It is better to have the candidates face the public together in a forum or debate than none at all.
Both the Diskutiran Townhall Debate on April 19, 2022 and the Candidates’ Forum ten days later gave the electorate, at least those interested enough to watch live and online, an idea of where the aspirants stand on various issues affecting the island community and the nation.
For starters, the twin events provided an inkling to the audience a gauge, however limited, of the intellectual capacity of the candidates based on how they answered the questions.
One particular aspirant for vice governor went on and on about “check and balance” and never did answer if in his 15 years as local legislator he had one ordinance authored and approved. (His own campaign leaflet listed only 10 resolutions and not one ordinance).
Another, a former mayor, exhibited his shallowness by asking an opponent who was responsible for the “Bagong Timpla” tag.
Vice Governor Shirley Abundo, who took over when Gov. Joseph Cua was suspended for a year, vowed that she would be a governor without someone who thought he was higher than the governor.
On the other hand, Gov. Cua fended off questions on the status of EBMC, whose income during the pandemic was affected by its being a dedicated COVID-19 hospital and his suspension. He said that what it needs is an expansion of the hospital and additional services.
A question by a panelist on how to end vote-buying should have been directed at COMELEC, not at the candidate.
Cua also stressed that Capitol hiring policies are based on the top five applicants and on the chief executive’s wide latitude of discretion.
As expected, the Cua brothers came under questioning on how the Sangguniang Panlalawigan would assert its independence vis-à-vis the executive but the two argued that they do respect their own choices and that the board is a collegial body and not the presiding officer’s alone.
Among the congressional bets, it was Atty. Oliver Rodulfo who made the biggest splash in calling for the abolition of the pork barrel system, allowing labor-intensive infra projects up to P50 million to provide jobs, and, in opposing divorce, argued that most men are by nature cheaters but they should not leave their families.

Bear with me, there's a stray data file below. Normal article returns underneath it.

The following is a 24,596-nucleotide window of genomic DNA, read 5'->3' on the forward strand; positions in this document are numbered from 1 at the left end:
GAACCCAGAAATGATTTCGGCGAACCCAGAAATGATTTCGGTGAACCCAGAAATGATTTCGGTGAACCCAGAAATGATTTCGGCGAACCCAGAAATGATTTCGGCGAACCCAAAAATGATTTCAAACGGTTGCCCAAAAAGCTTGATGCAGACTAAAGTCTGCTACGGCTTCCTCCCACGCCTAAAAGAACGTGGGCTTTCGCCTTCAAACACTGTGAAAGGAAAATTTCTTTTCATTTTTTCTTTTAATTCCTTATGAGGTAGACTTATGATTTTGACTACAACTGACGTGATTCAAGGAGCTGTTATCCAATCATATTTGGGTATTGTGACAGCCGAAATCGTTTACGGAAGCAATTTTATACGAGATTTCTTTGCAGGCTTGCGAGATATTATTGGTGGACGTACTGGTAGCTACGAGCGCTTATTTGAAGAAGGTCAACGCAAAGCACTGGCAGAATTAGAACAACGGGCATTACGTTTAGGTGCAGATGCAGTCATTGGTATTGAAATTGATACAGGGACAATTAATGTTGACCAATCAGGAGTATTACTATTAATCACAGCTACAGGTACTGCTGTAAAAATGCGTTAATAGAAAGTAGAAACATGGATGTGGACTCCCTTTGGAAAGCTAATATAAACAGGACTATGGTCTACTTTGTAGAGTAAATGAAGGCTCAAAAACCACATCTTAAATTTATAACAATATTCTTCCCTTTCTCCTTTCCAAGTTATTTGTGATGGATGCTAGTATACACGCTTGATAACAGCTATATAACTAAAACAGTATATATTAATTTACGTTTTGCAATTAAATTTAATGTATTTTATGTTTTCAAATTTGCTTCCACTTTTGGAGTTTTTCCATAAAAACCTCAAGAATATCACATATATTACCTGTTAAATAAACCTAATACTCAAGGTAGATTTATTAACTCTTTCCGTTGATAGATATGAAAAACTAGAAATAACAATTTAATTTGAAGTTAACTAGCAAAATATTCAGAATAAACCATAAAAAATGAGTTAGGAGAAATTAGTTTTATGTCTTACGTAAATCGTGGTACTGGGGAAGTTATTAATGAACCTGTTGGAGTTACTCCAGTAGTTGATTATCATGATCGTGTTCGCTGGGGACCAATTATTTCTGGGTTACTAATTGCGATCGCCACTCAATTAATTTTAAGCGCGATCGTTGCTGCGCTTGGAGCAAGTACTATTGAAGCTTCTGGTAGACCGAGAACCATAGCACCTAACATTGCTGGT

On the same question on divorce, former Cong. Cesar Sarmiento admitted he got separated from his wife and that he believes in the sanctity of marriage.
Eulogio Rodriguez was the only one who looked out of place in the two events, at times scrambling to blurt out answers. According to a naughty opponent, the former mayor immediately looked at his smart phone as soon as the one-minute “thinking” period at the forum began.
Like most poll bets, Cong. Hector Sanchez harped on his accomplishments in health, infrastructure, livelihood and, most particularly, his submarine power cable project.
It was the incumbent who, in both the debate and the forum, clashed with the former solon on their respective accomplishments.
Now, whether the memory of their pronouncements would be erased by the sight of cold cash in the last days of the campaign would be up to the voters.
We all have seen this happen before, in all elections since the EDSA revolution, whose promise of an enlightened democracy was immediately trashed by widespread vote-buying in the 1988 polls.
Those who are not buying votes, out of either principle or lack of resources, are banking on voters finally taking a chance on the candidates’ qualifications and platforms.
Those who do chose to buy votes are simply trying to ensure victory on top of their accomplishments.
Your guess is as good as 19th century French writer Jean Baptiste Alphonse Karr, who once said: “Plus ça change, plus c’est la même chose.”
The more things change, the more they stay the same.